Jorge Martínez was sacked from his job as presenter of the "Crónica 10" news programme on Canal 10 at the University of Córdoba, in central Córdoba province, on 18 February. The daily Página 12 reported that provincial governor José Manuel de la Sota had asked the station management to get rid of the journalist, whom he regarded as over-critical of his administration. At the end of 2002 the governor had told the station that state advertising would be withdrawn if it did not change its attitude towards him, the daily said. Jorge Martínez was reinstated on 19 February after his colleagues went on strike and the station’s head of news, Gerardo López, resigned in protest at the sacking.
Silvia Correge of the daily Tiempo Sur in Rio Gallegos, Patagonia, was summoned by an examining magistrate on 26 February for questioning about his sources for a report published in December 2002 about the conviction of a trade union leader in Comodoro Rivadavia for over-claiming family benefit. The journalist pleaded his right to keep his sources confidential.
The daily La Nación was searched on 28 May and its accounts seized. Allegations of financial corruption had been made in November 2002 by the sensationalist weekly El Guardián. The La Nación management said it had never been informed of proceedings against it, and the search was illegal. Shortly after El Guardián’s report, charges had been brought at a police station, and not at a court as required by law. The media companies’ organisation Adepa said the operation could have been staged to bring down the newspaper’s share price and make a takeover easier.
Sergio Poma, head of the FM Noticias radio station in the northwestern city of Salta, was given a six-month suspended jail sentence on 19 June for libelling provincial governor Juan Carlos Romero. He was also ordered to pay 20,000 pesos (5,800 euros) in damages and the cost of publishing the sentence in the local press. The governor said Poma had criticised his running of the province and accused him of drug trafficking, which the journalist denies.
Eduardo Delbono, owner of Radio FM Ciudad in Merlo (west-central Argentina) was followed home from work by a man in a car on 22 July. The next day four men in a different car took photographs outside his house, but made off when Delbono came out to question them. He thought the harassment was connected with his investigation of a murder case and coverage of the 14 September general election.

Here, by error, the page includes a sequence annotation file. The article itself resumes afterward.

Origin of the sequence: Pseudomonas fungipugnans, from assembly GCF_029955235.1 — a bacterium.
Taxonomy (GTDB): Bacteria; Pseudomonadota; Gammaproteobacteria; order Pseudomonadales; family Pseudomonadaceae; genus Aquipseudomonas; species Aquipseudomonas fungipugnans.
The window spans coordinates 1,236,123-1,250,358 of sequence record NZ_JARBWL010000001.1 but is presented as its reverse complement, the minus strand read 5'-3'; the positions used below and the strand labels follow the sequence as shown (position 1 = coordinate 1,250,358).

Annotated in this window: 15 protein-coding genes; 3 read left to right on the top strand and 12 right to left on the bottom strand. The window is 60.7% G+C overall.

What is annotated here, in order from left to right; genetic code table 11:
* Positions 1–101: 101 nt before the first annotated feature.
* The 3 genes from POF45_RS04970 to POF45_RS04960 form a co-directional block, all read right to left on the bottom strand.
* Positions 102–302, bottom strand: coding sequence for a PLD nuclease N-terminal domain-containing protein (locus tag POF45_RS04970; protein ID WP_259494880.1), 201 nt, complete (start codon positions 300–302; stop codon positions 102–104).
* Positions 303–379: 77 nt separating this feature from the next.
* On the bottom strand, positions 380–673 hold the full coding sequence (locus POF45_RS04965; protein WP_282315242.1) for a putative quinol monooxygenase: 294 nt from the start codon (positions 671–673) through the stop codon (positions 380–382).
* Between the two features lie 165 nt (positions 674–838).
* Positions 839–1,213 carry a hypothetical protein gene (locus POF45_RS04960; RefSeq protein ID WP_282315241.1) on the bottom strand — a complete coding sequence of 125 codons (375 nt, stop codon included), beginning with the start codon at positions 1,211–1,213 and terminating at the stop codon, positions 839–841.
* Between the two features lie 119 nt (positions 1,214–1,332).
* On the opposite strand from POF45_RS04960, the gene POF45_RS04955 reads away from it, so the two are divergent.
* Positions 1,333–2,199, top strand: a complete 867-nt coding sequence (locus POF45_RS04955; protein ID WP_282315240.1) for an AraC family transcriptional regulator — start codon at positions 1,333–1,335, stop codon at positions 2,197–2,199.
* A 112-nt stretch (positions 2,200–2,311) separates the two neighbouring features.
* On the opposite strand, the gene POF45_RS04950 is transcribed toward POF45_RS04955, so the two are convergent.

The weekly Noticias reported that Jorge Lanata, head of the "D-Day" programme on the TV station America 2 had had a visit from presidential spokesman Miguel Nuñez on 9 October. Nuñez tried to dissuade him from making further revelations in his next broadcast. On 4 October "D-Day" had accused a high-ranking official appointed by President Kirchner of nepotism. The government later took the matter up with station manager Carlos Ávila, the weekly added. "D-Day" was eventually broadcast, but trailers for the programme were taken off the air for several days.
It was learned on 11 November that the city council in San Pedro (Santiago del Estero province) had banned all publications "which had not been approved by the council and/or which failed to comply with mass news media standards". The degree contravenes both the national and provincial constitutions, under which provincial and municipal authorities are banned from issuing any kind of decree that directly or indirectly restricts freedom of speech.
A judicial police officer impounded the printing press at the daily Castellanos, published in Rafaela (Santa Fé province), on 14 November. The newspaper, which was charged with "damaging the reputation" of the city mayor, Ricardo Peirone, was allowed to use the press but not sell it. The legal authorities were trying to ensure that if Castellanos was convicted, it could not pay the 45,000 pesos (13,200 euros) claimed in damages by selling its machinery. In 2001 the daily reported that Peirone had been given a car by one of the city council’s suppliers. It said the mayor’s attitude was contrary to the law on public ethics, even though Santa Fé province had not ratified the law. The mayor claimed the car was a gift for his work as an accountant with a company rather than his mayoral duties.

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Annual report 2003